JMJ    JPM

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#14
Blaming Vatican II is losing faith in the Spirit of Christ. If Vatican II is pastoral to the people of God it is because we need to hear the Church's prophetic voice. The Church in the 20Th Century did not need to defend against heresy as much as to clearly reaffirm its own teachings. The Church was no more Christendom, a political entity.The body of truths and the language it used to spread the Gospel were in need of updating to the thoughts of modernity to be understood. The people of God was no more Western but worldwide, cross-cultural and pluralistic. The Liturgical language had to be vernacular to be consonant with indigenous believers. This was the new paradigm and character which the Church found itself facing. A renewal was needed even as the Church spoke prophetically of the encroaching dangers. Consequently, Vatican II warned of the evil of Relativism, the scourge of abortion and consumerism, the demeaning of the human person, the abyss of a culture of death, and to recall the people of God to the Christ-centered life and the original Good News. At the same it extended the Christian message to all people of goodwill in a voice they understood, discarding its 19Th Century triumphalist and fortress mentality. The Church remains a light to all nations. How is it nontraditional?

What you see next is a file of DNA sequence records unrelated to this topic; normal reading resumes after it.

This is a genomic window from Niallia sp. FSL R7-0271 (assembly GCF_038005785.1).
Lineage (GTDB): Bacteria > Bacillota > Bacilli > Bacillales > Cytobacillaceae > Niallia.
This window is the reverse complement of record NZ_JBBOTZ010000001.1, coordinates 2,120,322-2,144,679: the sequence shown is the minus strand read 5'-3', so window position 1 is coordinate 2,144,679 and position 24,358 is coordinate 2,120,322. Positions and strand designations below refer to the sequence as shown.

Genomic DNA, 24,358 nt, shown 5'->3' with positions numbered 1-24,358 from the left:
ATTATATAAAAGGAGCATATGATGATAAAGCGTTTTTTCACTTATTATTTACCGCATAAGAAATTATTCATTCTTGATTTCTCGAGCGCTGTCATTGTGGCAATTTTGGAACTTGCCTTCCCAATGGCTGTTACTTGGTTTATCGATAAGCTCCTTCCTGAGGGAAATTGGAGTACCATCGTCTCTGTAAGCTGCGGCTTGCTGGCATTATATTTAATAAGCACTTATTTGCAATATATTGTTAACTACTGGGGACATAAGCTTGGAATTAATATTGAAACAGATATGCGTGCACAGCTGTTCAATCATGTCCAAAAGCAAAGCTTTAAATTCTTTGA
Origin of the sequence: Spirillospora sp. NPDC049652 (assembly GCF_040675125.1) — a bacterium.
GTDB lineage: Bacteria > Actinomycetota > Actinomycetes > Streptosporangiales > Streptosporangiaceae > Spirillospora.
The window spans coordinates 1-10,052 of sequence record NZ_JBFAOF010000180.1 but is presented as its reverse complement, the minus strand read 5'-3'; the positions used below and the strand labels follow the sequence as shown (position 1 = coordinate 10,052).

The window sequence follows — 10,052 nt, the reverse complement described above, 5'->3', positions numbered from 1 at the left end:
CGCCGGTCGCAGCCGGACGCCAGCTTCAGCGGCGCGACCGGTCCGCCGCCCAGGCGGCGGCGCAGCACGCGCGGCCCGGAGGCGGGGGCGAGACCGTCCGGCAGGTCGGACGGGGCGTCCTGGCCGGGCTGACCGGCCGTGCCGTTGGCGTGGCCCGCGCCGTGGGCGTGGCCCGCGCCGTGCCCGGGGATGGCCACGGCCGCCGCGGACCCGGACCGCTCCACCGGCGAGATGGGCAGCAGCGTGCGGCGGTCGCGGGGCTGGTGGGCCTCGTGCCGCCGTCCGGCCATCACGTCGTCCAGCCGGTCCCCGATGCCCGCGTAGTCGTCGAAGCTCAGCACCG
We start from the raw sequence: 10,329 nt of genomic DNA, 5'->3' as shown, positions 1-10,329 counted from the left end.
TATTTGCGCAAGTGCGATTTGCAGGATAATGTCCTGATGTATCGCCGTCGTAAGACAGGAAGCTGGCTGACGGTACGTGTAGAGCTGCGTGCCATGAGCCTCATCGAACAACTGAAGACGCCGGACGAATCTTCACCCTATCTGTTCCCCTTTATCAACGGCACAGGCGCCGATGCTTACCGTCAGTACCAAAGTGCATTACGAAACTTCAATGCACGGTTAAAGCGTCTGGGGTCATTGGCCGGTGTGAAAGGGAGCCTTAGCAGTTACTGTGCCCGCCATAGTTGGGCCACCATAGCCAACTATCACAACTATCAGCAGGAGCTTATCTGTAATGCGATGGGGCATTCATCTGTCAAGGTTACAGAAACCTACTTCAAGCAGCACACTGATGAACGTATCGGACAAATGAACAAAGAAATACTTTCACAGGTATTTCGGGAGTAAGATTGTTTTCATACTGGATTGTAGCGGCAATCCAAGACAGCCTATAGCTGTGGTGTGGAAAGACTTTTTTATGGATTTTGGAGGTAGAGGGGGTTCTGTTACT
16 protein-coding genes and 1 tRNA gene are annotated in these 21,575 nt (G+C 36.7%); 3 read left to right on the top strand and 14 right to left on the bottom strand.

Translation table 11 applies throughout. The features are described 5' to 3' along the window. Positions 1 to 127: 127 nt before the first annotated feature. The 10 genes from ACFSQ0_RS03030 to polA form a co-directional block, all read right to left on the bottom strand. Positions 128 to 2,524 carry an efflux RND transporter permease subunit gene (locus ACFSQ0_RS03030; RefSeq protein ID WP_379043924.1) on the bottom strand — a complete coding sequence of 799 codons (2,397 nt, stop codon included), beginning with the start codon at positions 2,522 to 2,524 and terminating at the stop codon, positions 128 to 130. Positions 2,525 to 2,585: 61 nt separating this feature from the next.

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#15
(07-01-2009, 01:03 AM)iggyting Wrote: The Church in the 20Th Century did not need to defend against heresy as much as to clearly reaffirm its own teachings.

And, of course, that's the exact opposite of what the Council actually did. In reality, it undermined and/or contradicted much of the Traditional Magisterium.
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#16
"It's also pretty clear from the homosexuality scandals that the seminaries became gay-friendly well before most of society did."

Youch, I've never heard that one before. But I've thought along similar lines often...

This'll be obvious to most people here I guess, but for what it's worth I think that the "new springtime" etc gave a window of opportunity for every priest or nun who had "issues" (be it homo stuff or whatever) to justify their sinful tendencies, be more "open", find like-minded others and band together to push for literally perverse "new" agendas, usually justified (by them) by the theological/ pastoral shifts in focus that characterised V2 documents. That includes all kind of perverse stuff - from sex to theology to education, whatever. And the "old guard" must have seen it all happening - sometimes dramatically but mostly incrementally - and just capitulated or foussed on the positives. You could say the same about lay people, but they probably wouldn't have "broken out" the way they did if their priests and nuns hadn't set the example. Even today, the average nominal catholic tends to seek out a parish priest that authorizes their ideas/ wishes about what is required of them as catholics.